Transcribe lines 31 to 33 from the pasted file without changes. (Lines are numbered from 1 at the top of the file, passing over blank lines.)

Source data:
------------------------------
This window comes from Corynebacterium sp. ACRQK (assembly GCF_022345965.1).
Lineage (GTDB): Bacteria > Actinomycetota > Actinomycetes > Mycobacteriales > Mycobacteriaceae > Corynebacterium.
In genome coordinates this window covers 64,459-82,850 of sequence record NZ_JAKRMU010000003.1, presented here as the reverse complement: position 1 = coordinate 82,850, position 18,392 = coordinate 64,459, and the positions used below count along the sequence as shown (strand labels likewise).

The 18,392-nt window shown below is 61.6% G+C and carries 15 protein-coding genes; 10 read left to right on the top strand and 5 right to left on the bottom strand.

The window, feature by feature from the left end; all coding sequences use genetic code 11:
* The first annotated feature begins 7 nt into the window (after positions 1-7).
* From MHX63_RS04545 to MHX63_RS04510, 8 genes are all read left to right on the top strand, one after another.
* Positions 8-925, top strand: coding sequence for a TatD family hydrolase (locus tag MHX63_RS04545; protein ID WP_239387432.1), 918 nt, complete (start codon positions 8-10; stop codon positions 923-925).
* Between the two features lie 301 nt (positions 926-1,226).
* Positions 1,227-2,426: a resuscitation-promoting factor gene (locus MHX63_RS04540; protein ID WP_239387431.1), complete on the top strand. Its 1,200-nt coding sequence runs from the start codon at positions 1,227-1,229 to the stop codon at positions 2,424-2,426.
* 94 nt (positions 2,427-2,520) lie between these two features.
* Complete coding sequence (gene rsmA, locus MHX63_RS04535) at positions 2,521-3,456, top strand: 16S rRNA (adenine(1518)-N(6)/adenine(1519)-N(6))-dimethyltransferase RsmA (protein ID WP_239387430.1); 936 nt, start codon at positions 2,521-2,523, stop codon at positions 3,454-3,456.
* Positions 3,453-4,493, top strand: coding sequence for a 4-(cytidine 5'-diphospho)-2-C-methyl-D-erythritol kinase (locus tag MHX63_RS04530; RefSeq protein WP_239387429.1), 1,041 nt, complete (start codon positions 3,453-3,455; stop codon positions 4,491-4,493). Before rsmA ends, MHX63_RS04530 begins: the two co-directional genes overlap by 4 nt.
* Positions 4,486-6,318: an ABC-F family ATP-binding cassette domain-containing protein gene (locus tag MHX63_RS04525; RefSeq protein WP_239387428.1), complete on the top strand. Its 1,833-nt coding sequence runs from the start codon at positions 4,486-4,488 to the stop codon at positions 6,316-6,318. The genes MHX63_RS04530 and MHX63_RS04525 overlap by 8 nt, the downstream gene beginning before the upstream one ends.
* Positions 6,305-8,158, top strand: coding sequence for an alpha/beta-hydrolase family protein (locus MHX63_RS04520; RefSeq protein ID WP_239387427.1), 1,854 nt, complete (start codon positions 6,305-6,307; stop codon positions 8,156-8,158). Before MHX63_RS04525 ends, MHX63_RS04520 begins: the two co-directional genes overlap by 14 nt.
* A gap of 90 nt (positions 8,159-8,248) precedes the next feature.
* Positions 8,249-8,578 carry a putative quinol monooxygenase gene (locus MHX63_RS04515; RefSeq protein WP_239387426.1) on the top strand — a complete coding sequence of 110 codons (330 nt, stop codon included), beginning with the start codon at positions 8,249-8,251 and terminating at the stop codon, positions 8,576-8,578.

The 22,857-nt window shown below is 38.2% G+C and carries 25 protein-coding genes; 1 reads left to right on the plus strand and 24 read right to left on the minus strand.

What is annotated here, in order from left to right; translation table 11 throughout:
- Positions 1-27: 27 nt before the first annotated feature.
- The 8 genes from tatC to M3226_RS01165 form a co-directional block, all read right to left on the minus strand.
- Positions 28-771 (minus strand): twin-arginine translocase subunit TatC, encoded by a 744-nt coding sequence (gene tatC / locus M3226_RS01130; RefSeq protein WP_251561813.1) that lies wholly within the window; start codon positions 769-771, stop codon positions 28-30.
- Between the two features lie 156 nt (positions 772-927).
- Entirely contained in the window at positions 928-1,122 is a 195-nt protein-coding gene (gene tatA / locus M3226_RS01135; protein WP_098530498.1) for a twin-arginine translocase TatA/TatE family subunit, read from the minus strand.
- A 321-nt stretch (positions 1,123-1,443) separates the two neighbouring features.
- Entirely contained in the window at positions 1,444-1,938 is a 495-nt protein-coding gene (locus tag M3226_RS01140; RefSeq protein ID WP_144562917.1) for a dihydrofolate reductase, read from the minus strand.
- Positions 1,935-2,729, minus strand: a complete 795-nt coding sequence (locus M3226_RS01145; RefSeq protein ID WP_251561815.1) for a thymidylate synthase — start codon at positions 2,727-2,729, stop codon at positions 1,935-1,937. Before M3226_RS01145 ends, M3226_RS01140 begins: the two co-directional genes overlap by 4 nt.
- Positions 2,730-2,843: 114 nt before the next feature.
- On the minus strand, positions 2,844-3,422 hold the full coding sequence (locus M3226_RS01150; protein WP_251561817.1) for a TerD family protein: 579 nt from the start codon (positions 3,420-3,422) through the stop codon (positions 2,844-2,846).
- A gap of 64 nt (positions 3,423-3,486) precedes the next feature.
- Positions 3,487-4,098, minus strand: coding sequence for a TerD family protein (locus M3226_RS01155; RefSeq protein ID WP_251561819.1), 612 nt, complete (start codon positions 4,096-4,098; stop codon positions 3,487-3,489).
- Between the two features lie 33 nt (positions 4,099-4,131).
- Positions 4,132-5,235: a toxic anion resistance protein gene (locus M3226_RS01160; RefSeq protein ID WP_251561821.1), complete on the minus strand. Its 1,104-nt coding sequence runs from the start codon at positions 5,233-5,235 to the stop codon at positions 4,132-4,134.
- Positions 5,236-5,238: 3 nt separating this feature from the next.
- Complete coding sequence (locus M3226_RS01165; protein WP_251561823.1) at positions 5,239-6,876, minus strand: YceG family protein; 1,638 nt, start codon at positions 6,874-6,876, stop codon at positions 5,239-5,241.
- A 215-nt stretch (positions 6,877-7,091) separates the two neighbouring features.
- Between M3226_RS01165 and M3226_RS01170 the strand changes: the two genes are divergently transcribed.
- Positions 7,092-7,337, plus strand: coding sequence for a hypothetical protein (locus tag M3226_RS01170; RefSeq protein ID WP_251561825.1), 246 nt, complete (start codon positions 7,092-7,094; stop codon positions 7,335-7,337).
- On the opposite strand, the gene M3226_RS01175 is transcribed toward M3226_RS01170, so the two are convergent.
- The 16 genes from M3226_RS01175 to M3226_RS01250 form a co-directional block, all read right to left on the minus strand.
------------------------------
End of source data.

- Positions 3,487-4,098, minus strand: coding sequence for a TerD family protein (locus M3226_RS01155; RefSeq protein ID WP_251561819.1), 612 nt, complete (start codon positions 4,096-4,098; stop codon positions 3,487-3,489).
- Between the two features lie 33 nt (positions 4,099-4,131).
- Positions 4,132-5,235: a toxic anion resistance protein gene (locus M3226_RS01160; RefSeq protein ID WP_251561821.1), complete on the minus strand. Its 1,104-nt coding sequence runs from the start codon at positions 5,233-5,235 to the stop codon at positions 4,132-4,134.